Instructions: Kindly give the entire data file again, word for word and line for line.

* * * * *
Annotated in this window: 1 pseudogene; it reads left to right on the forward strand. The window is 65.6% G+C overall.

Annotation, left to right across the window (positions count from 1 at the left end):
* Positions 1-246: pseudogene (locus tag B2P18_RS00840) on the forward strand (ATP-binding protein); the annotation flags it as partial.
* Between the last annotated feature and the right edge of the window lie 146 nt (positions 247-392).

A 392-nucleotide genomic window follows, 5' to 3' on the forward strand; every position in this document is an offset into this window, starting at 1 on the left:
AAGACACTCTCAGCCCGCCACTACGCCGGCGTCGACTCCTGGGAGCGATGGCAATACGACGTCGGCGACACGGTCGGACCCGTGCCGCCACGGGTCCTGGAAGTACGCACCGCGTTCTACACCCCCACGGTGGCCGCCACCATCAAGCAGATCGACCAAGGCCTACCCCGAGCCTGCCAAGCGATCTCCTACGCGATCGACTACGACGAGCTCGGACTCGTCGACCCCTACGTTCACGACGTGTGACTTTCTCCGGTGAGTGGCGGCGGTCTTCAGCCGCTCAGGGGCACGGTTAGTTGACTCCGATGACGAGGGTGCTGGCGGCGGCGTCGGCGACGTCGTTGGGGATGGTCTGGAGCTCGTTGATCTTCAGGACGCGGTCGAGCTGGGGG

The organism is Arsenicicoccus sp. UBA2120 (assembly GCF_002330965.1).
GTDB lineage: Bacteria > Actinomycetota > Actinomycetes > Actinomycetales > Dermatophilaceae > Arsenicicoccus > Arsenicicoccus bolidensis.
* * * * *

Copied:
Annotated in this window: 1 pseudogene; it reads left to right on the forward strand. The window is 65.6% G+C overall.

Annotation, left to right across the window (positions count from 1 at the left end):
* Positions 1-246: pseudogene (locus tag B2P18_RS00840) on the forward strand (ATP-binding protein); the annotation flags it as partial.
* Between the last annotated feature and the right edge of the window lie 146 nt (positions 247-392).

A 392-nucleotide genomic window follows, 5' to 3' on the forward strand; every position in this document is an offset into this window, starting at 1 on the left:
AAGACACTCTCAGCCCGCCACTACGCCGGCGTCGACTCCTGGGAGCGATGGCAATACGACGTCGGCGACACGGTCGGACCCGTGCCGCCACGGGTCCTGGAAGTACGCACCGCGTTCTACACCCCCACGGTGGCCGCCACCATCAAGCAGATCGACCAAGGCCTACCCCGAGCCTGCCAAGCGATCTCCTACGCGATCGACTACGACGAGCTCGGACTCGTCGACCCCTACGTTCACGACGTGTGACTTTCTCCGGTGAGTGGCGGCGGTCTTCAGCCGCTCAGGGGCACGGTTAGTTGACTCCGATGACGAGGGTGCTGGCGGCGGCGTCGGCGACGTCGTTGGGGATGGTCTGGAGCTCGTTGATCTTCAGGACGCGGTCGAGCTGGGGG

The organism is Arsenicicoccus sp. UBA2120 (assembly GCF_002330965.1).
GTDB lineage: Bacteria > Actinomycetota > Actinomycetes > Actinomycetales > Dermatophilaceae > Arsenicicoccus > Arsenicicoccus bolidensis.